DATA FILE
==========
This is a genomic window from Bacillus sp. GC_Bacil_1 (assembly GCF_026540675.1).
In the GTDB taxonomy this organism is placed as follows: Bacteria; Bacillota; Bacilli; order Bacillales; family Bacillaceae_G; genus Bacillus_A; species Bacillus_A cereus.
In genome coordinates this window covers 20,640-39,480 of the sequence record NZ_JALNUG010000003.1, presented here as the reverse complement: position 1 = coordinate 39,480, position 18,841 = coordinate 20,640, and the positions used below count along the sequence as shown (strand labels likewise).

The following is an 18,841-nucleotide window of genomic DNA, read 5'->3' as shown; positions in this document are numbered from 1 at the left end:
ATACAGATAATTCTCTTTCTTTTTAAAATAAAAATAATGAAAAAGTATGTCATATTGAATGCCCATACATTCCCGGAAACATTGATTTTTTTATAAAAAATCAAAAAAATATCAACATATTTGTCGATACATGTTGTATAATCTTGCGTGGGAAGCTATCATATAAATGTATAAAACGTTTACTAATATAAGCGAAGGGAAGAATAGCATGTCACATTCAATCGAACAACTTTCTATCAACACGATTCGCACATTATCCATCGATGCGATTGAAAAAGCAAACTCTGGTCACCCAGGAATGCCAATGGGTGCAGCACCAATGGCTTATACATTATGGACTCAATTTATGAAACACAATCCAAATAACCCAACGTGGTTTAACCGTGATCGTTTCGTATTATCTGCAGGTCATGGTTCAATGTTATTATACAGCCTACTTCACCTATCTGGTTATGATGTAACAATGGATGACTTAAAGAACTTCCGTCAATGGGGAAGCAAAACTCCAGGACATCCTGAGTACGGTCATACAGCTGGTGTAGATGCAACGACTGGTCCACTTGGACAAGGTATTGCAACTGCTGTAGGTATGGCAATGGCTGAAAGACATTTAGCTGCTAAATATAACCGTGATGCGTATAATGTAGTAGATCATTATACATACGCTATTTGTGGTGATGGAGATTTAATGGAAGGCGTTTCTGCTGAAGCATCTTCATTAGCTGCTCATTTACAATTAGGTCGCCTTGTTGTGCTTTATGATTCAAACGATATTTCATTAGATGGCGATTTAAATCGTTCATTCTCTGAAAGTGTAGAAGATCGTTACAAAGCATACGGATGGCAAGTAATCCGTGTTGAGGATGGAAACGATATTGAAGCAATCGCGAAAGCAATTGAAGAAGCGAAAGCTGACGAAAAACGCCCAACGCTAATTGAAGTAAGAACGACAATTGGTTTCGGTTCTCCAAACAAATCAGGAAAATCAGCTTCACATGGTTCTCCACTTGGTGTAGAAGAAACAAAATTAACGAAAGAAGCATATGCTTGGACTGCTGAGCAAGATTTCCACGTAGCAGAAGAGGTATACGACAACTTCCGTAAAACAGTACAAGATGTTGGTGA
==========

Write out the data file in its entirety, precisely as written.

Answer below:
This is a genomic window from Bacillus sp. GC_Bacil_1 (assembly GCF_026540675.1).
In the GTDB taxonomy this organism is placed as follows: Bacteria; Bacillota; Bacilli; order Bacillales; family Bacillaceae_G; genus Bacillus_A; species Bacillus_A cereus.
In genome coordinates this window covers 20,640-39,480 of the sequence record NZ_JALNUG010000003.1, presented here as the reverse complement: position 1 = coordinate 39,480, position 18,841 = coordinate 20,640, and the positions used below count along the sequence as shown (strand labels likewise).

The following is an 18,841-nucleotide window of genomic DNA, read 5'->3' as shown; positions in this document are numbered from 1 at the left end:
ATACAGATAATTCTCTTTCTTTTTAAAATAAAAATAATGAAAAAGTATGTCATATTGAATGCCCATACATTCCCGGAAACATTGATTTTTTTATAAAAAATCAAAAAAATATCAACATATTTGTCGATACATGTTGTATAATCTTGCGTGGGAAGCTATCATATAAATGTATAAAACGTTTACTAATATAAGCGAAGGGAAGAATAGCATGTCACATTCAATCGAACAACTTTCTATCAACACGATTCGCACATTATCCATCGATGCGATTGAAAAAGCAAACTCTGGTCACCCAGGAATGCCAATGGGTGCAGCACCAATGGCTTATACATTATGGACTCAATTTATGAAACACAATCCAAATAACCCAACGTGGTTTAACCGTGATCGTTTCGTATTATCTGCAGGTCATGGTTCAATGTTATTATACAGCCTACTTCACCTATCTGGTTATGATGTAACAATGGATGACTTAAAGAACTTCCGTCAATGGGGAAGCAAAACTCCAGGACATCCTGAGTACGGTCATACAGCTGGTGTAGATGCAACGACTGGTCCACTTGGACAAGGTATTGCAACTGCTGTAGGTATGGCAATGGCTGAAAGACATTTAGCTGCTAAATATAACCGTGATGCGTATAATGTAGTAGATCATTATACATACGCTATTTGTGGTGATGGAGATTTAATGGAAGGCGTTTCTGCTGAAGCATCTTCATTAGCTGCTCATTTACAATTAGGTCGCCTTGTTGTGCTTTATGATTCAAACGATATTTCATTAGATGGCGATTTAAATCGTTCATTCTCTGAAAGTGTAGAAGATCGTTACAAAGCATACGGATGGCAAGTAATCCGTGTTGAGGATGGAAACGATATTGAAGCAATCGCGAAAGCAATTGAAGAAGCGAAAGCTGACGAAAAACGCCCAACGCTAATTGAAGTAAGAACGACAATTGGTTTCGGTTCTCCAAACAAATCAGGAAAATCAGCTTCACATGGTTCTCCACTTGGTGTAGAAGAAACAAAATTAACGAAAGAAGCATATGCTTGGACTGCTGAGCAAGATTTCCACGTAGCAGAAGAGGTATACGACAACTTCCGTAAAACAGTACAAGATGTTGGTGA